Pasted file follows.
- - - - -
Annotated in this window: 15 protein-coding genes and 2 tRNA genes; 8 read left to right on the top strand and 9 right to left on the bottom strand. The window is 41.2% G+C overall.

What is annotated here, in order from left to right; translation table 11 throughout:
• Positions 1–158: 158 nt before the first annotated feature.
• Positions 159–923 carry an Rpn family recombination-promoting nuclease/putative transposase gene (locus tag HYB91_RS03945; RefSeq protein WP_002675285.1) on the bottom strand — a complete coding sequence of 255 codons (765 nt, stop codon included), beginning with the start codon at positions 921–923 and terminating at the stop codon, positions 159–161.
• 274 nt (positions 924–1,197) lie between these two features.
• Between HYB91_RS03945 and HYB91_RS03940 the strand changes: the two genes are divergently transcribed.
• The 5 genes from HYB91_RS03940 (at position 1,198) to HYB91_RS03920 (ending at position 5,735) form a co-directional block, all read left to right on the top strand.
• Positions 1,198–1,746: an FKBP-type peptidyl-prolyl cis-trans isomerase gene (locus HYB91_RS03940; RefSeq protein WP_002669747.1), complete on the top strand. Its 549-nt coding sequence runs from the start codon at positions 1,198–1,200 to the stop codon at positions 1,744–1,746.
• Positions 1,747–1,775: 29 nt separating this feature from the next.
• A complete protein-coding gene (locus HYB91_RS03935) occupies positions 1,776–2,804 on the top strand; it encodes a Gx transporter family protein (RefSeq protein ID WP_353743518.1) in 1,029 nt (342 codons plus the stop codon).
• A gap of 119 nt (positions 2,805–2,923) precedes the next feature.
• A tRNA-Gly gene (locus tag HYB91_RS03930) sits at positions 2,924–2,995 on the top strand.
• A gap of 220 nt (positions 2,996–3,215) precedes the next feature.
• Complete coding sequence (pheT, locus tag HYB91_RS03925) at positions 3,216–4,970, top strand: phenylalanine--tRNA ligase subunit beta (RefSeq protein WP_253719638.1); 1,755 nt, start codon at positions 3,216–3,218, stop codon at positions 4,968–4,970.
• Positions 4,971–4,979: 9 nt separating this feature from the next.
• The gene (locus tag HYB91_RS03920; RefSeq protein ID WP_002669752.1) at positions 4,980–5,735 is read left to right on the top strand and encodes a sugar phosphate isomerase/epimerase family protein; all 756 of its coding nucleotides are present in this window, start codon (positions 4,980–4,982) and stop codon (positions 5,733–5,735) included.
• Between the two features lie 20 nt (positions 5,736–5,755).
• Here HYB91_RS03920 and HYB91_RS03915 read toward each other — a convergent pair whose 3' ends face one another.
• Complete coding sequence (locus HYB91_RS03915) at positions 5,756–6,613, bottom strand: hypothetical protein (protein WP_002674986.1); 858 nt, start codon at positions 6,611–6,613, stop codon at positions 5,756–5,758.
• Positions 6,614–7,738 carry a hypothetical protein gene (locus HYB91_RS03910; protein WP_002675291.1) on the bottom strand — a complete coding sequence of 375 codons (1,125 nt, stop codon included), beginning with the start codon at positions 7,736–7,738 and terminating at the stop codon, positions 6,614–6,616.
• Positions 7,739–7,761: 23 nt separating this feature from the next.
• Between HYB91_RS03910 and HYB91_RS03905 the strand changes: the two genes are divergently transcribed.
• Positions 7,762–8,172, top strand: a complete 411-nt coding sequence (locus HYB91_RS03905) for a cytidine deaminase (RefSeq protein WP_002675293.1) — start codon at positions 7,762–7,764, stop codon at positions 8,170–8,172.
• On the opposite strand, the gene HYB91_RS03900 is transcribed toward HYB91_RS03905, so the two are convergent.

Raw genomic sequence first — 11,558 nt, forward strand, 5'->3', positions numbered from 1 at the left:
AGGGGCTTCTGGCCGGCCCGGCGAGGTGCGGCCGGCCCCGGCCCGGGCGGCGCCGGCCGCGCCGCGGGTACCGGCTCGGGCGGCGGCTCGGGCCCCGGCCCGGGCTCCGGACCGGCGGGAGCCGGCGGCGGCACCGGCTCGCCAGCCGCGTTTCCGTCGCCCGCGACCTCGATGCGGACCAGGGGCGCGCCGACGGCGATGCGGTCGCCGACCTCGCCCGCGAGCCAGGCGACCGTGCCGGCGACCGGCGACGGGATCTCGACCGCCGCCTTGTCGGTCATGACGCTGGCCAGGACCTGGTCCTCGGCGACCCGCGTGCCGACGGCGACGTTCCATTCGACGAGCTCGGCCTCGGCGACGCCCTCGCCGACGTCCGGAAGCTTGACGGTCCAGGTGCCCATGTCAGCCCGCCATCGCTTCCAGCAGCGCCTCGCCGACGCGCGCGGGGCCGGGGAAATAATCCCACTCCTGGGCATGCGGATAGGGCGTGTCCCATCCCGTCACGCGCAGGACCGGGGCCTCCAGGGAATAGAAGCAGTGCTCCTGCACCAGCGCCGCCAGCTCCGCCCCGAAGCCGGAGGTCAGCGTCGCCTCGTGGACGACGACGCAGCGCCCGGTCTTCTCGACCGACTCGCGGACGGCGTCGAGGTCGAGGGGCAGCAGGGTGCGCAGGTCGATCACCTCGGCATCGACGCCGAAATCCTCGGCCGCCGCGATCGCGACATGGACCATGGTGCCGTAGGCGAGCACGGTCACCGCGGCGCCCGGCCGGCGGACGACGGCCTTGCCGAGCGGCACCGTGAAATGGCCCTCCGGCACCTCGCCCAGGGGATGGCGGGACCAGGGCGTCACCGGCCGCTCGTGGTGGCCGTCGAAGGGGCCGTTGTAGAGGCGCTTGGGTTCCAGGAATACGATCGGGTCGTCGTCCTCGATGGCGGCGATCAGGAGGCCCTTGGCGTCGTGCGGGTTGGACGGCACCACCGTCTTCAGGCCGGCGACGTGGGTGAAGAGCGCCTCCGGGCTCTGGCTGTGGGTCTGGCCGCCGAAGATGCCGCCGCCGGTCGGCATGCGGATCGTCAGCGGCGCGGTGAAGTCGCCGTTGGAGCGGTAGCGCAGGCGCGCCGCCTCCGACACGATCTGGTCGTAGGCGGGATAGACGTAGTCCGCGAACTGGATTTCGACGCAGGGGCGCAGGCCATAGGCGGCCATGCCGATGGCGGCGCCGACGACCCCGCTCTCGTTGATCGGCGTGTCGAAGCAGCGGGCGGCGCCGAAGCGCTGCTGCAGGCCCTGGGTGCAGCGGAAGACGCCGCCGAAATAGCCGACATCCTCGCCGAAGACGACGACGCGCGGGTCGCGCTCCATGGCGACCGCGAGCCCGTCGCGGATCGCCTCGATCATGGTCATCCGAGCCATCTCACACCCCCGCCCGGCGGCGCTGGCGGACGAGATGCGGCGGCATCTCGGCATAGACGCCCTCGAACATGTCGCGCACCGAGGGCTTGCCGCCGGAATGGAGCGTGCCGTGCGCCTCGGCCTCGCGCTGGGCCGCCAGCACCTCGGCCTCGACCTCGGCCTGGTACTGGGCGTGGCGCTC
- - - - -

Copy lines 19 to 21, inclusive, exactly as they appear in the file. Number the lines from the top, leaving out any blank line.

• Complete coding sequence (locus HYB91_RS03915) at positions 5,756–6,613, bottom strand: hypothetical protein (protein WP_002674986.1); 858 nt, start codon at positions 6,611–6,613, stop codon at positions 5,756–5,758.
• Positions 6,614–7,738 carry a hypothetical protein gene (locus HYB91_RS03910; protein WP_002675291.1) on the bottom strand — a complete coding sequence of 375 codons (1,125 nt, stop codon included), beginning with the start codon at positions 7,736–7,738 and terminating at the stop codon, positions 6,614–6,616.
• Positions 7,739–7,761: 23 nt separating this feature from the next.